The same system has been adopted by other dams. Naute Dam, built on one of the tributaries of the Fish River, has also created a series of table grape and date crops, which are exported to the Middle East during off-season periods. The same goes for the Hardap dam, built in the 1960s in order to use the water collected within the
basin for agricultural purposes. Even today, that dam still nourishes a green and luxuriant area, which grows on the edge of the desert, an incredible sight that confirms the importance of efficient water management for the development and well-being of these populations.
The importance of Neckartal dam to Namibia
The desert dam is not only a great piece of engineering that will make efficient use such a precious resource as water, but an opportunity for economic revival for the whole region, starting from the town of Keetmanshoop, located 40 kilometers (25 miles) from the dam.
Once the water begins to flow into the plantations, everyone’s expectation is that this region of Namibia will become an agricultural hub, capable of selling its products abroad and creating jobs for thousands of people.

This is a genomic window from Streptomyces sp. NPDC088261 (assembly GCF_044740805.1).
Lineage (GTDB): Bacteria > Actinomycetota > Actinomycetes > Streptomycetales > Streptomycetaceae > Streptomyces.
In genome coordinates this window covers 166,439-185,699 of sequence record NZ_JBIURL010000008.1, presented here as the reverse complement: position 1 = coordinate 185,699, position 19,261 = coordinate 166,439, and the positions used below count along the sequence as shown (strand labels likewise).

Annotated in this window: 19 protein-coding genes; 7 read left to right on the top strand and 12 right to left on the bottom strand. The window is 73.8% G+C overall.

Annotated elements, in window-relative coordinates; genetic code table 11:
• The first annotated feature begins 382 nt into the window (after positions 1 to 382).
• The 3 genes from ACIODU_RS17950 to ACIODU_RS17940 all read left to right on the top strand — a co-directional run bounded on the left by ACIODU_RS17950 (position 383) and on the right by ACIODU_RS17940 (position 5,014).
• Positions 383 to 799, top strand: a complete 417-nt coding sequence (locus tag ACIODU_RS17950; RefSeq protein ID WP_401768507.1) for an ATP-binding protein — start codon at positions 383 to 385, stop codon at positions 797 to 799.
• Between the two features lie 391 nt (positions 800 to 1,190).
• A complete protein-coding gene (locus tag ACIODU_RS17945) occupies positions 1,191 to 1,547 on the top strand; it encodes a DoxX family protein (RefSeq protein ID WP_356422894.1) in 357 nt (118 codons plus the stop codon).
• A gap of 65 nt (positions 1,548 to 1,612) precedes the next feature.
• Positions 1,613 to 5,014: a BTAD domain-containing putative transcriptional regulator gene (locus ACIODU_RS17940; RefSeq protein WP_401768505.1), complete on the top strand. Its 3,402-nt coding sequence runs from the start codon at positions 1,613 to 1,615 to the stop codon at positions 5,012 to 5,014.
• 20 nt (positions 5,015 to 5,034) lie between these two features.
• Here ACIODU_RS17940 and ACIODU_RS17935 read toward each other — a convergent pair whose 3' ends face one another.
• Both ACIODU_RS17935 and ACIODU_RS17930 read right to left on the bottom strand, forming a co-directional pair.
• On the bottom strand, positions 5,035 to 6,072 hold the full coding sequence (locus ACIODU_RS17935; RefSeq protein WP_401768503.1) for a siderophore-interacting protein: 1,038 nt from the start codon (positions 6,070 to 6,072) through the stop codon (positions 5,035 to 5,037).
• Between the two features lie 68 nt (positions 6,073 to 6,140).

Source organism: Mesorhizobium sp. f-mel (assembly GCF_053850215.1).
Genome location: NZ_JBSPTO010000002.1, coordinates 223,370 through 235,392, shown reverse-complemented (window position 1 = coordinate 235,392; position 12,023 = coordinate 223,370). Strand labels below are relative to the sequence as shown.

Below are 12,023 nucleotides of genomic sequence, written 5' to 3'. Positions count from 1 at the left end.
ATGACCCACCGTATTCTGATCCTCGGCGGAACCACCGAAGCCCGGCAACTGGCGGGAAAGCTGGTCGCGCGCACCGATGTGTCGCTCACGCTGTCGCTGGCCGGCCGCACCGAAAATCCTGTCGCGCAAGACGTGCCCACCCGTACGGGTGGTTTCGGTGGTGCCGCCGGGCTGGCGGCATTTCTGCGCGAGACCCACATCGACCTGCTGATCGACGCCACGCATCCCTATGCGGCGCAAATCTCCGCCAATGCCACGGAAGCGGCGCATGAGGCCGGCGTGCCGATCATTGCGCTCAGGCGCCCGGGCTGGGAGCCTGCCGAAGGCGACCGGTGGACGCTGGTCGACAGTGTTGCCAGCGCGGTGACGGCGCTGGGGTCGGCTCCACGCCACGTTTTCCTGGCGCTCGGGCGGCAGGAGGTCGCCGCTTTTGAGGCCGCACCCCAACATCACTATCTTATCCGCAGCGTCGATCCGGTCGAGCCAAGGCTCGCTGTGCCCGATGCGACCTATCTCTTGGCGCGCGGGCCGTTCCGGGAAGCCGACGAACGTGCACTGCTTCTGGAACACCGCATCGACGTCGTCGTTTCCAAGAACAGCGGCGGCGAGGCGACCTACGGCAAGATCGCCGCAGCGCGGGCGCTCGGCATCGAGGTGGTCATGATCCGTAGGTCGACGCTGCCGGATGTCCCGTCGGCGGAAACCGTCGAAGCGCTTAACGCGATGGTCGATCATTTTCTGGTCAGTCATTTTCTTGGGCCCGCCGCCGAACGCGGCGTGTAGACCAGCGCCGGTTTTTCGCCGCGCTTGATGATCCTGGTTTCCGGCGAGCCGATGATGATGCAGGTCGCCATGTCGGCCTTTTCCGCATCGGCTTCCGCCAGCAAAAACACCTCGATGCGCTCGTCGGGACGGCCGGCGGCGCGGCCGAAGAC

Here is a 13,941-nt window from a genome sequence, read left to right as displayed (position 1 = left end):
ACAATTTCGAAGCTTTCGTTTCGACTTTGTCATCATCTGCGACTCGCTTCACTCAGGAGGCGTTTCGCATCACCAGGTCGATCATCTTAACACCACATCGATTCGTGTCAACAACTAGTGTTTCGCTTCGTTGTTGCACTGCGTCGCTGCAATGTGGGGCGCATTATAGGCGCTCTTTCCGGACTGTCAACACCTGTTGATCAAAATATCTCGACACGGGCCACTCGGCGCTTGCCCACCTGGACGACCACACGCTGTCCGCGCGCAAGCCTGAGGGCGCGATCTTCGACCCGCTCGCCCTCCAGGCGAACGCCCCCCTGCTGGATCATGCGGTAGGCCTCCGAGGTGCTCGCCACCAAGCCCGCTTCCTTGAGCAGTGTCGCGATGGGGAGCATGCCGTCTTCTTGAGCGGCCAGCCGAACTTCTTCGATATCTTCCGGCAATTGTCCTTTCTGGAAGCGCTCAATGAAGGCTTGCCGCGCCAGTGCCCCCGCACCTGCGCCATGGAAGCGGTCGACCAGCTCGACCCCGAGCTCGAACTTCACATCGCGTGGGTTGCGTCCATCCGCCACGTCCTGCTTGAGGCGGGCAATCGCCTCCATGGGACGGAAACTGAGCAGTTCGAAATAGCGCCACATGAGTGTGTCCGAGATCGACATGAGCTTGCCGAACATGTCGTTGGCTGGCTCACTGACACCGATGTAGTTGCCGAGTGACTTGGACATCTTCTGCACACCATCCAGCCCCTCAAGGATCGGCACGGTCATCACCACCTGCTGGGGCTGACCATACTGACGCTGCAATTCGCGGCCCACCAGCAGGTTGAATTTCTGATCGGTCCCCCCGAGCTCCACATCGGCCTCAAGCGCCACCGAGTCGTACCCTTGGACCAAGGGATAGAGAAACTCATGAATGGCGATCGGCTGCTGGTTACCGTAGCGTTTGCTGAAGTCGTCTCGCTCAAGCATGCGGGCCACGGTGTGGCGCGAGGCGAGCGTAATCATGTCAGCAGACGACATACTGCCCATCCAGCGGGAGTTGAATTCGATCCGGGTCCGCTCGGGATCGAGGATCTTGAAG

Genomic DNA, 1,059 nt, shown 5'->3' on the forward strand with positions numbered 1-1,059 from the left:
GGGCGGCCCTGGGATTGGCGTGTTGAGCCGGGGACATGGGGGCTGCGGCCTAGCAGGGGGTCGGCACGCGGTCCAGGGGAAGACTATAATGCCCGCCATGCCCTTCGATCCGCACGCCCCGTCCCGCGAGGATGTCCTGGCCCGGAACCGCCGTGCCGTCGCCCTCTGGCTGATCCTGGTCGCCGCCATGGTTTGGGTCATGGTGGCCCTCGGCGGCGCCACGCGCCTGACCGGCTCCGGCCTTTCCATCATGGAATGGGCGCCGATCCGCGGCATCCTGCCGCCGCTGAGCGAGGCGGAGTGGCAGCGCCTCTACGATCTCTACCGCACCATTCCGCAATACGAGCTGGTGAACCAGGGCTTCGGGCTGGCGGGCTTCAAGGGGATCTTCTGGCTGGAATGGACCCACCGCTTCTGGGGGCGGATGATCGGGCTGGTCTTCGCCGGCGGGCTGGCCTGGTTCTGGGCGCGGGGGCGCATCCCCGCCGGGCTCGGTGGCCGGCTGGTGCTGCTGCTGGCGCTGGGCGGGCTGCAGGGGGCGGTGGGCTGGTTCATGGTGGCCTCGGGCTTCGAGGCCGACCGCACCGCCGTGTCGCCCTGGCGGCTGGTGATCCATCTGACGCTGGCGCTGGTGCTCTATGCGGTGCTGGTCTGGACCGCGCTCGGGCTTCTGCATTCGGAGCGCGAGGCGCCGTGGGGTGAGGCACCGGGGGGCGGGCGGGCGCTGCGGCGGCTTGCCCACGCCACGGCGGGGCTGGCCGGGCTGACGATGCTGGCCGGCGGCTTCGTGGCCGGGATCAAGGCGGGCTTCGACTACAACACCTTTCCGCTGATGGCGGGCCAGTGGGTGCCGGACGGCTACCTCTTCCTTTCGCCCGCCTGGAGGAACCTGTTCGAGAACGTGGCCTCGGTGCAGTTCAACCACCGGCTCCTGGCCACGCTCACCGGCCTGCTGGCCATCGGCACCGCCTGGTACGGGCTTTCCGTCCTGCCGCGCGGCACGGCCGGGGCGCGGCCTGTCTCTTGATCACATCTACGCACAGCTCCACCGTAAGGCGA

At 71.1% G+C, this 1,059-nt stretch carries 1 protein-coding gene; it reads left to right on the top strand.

In the Karas region, agriculture is the primary economic sector and, together with forestry and fishing, employs over 30% of the population. Thousands of people are therefore waiting to benefit from the effects of the great dam, the work capable of transforming the rebellious floods of the Fish River into an opportunity for redemption and growth.
The idea to construct a dam near Keetmanshoop already came up during the German colonialisation. Upon Namibian independence in 1990, the planning slowly started. Although hailed as a promising job creation project, particularly after commission due to the purpose as an irrigation dam, there were doubts over the necessity to build it. Naute Dam in the same area, likewise an irrigation dam, is under-utilised. However, for an irrigation scheme of 5,000 hectares (12,000 acres) as envisaged for the Neckartal Dam, Naute Dam was deemed too small.
Italian company Salini Impregilo was awarded the 2.8 billion N$ tender to build the dam in March 2012. After a legal challenge by one competitor, the tender was withdrawn but reawarded to the same company in August 2013. Construction started it within a month. Originally planned to take 3 years, the project has been delayed by a court case and labour unrest. Its completion occurred in October 2018, after which the filling-up phase is expected to last another two years. The dam overflowed for the first time on January 19, 2021.
1 Namibian dollar equals 0.067 United States Dollar
Sources: We Build | JIC Media